Under the common law there are two general categories of crimes referred to as specific and general intent crimes. All crimes have two key parts known as the "actus reus" and the "mens rea". The actus reus refers to the requisite act of crime, and the "mens rea" refers to the requisite mental element of the crime.

The main difference between specific and general intent crimes comes down to the "actus reus" and "mens rea" components of each crime. Specific intent crimes require the individual to have a desire to commit the act, as well as, an intent to achieve a specific result.

Comparably, general intent crimes, you need only intend to commit an act which the law makes criminal. Meaning, you can be convicted of a general intent crime just by committing the crime.

What are Specific Intent Crimes?

Specific Intent refers to your state of mind at the time of the commission of the crime. Specific intent requires not only doing an unlawful act, but the doing of it with an additional subjective intent or objective.
The two levels of intent will be listed in the statute that defines the crime. Specific intent crimes are usually indicated by the use of such words as intentionally, knowingly, purposely, or willfully. Generally, if you did not act with the required intent, such as, if your actions had been part of a harmless prank, then you cannot be convicted of a specific crime.

For example, theft crimes are specific intent crimes because not only must the you intentionally commit an act of taking of another's property, but you must also act with the intent to permanently deprive the owner of their property.

Additional examples of specific intent crimes are:

  • Burglary;
  • Child Molestation;
  • Conspiracy;
  • False Pretenses;
  • Forgery;
  • Embezzlement;
  • Solicitation;
  • Theft (also called Larceny);
  • Robbery; and
  • Murder (most jurisdictions call this First Degree or Premeditated Murder).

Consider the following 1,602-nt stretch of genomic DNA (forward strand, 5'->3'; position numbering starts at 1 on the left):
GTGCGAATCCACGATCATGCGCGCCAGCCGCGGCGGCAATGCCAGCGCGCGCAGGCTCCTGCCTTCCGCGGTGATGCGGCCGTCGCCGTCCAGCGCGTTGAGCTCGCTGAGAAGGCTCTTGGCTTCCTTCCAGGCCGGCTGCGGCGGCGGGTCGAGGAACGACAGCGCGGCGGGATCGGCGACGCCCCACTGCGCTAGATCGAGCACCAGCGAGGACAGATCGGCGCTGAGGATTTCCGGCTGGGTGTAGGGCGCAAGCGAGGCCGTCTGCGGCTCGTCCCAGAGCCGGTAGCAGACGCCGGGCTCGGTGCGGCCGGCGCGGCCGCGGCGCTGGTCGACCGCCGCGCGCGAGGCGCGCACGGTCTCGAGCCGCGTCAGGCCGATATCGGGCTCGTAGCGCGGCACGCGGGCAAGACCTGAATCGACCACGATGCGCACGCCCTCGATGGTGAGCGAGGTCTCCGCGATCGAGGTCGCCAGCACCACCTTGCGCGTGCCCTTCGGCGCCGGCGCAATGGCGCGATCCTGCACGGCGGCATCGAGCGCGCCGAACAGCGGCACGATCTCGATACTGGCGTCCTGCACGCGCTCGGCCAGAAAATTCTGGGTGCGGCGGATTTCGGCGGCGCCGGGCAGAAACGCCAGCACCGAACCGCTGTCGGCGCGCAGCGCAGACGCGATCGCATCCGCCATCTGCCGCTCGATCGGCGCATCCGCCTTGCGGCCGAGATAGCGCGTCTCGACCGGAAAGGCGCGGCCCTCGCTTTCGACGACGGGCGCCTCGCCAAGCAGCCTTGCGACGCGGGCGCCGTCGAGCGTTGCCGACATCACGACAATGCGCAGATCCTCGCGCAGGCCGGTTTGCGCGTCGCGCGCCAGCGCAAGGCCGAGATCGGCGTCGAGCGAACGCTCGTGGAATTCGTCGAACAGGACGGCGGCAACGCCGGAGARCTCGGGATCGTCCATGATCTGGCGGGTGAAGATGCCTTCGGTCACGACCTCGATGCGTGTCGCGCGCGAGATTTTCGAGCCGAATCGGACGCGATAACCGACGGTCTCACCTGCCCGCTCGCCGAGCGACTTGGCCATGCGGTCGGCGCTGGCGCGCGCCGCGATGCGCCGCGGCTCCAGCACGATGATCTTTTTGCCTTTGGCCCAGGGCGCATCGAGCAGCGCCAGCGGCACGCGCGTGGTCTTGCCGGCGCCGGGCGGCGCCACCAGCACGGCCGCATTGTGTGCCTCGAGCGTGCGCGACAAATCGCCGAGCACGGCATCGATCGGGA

What are General Intent Crimes?

A general intent crime only requires that you intend to perform the act. That is, you don't need any additional intention or purpose. For example, assault is usually a general intent crime. You only need to intend your actions, not any particular result. General intent crimes are easier to prove because it is not necessary to show that you had some particular purpose.

General intent refers to your state of mind at the time the crime was committed. A general intent crime requires only an intent to do an act that the law declares to be a crime even though the perpetrator may not know the act is unlawful.

For a general intent crime it is not necessary for the prosecution to prove that you intend to cause a specific harm or end result. General intent crimes require no further mental state beyond a willingness to commit a crime. Usually a definition of a general intent crime describes only a specific act, and does not include a need for an intent to commit the crime.

A common example of a general intent crime is battery. It is a general intent crime because the prosecution only needs to prove that you “intentionally or recklessly touched a person in a harmful or offensive manner” to convict you of battery. Battery does not require an additional mental state, meaning, you don’t have to intend to hurt the person in order to be convicted.

Additional examples of general intent crimes include:

  • Assault;
  • Battery;
  • Rape;
  • Manslaughter (also referred to as Second Degree Murder);
  • Arson; and
  • DUIs.

For a DUI, you do not need to “intend” to drive drunk, instead you simply need to be drunk and drive. In many situations, those charged with a DUI did not consider themselves to be impaired enough to be guilty of a DUI. If it was also necessary for them to intend to openly break the law, then most people would not be guilty of a DUI.

Does it Make a Difference If It’s a General Intent or a Specific Intent Crime?

The distinction between specific and general intent crimes makes a difference when it comes to the prosecution's case and defense. As previously mentioned, if you are charged with a specific intent crime, the prosecution will have to prove that you had the intent to commit the crime, and the intent to achieve the result of the crime.

They will need to prove every element that is included in the definition of the crime in your state’s statute. If you didn't have the specific intent required for the requisite mens rea and actus reus, then you have a defense and generally cannot be convicted.

I Didn't Act with the Required Specific Intent, Do I Need a Lawyer?

Whether you are charged with a specific or general intent crime, it is always advisable to consult an attorney right away. Most states differentiate between specific and general crimes, however there are some that do not.

An experienced criminal defense attorney in your area will know what classification your crime is in. They will also know what elements the prosecution will need to prove, and if you have any defenses available to you. Additionally, they can advise you of your rights and help you build the defense to your case.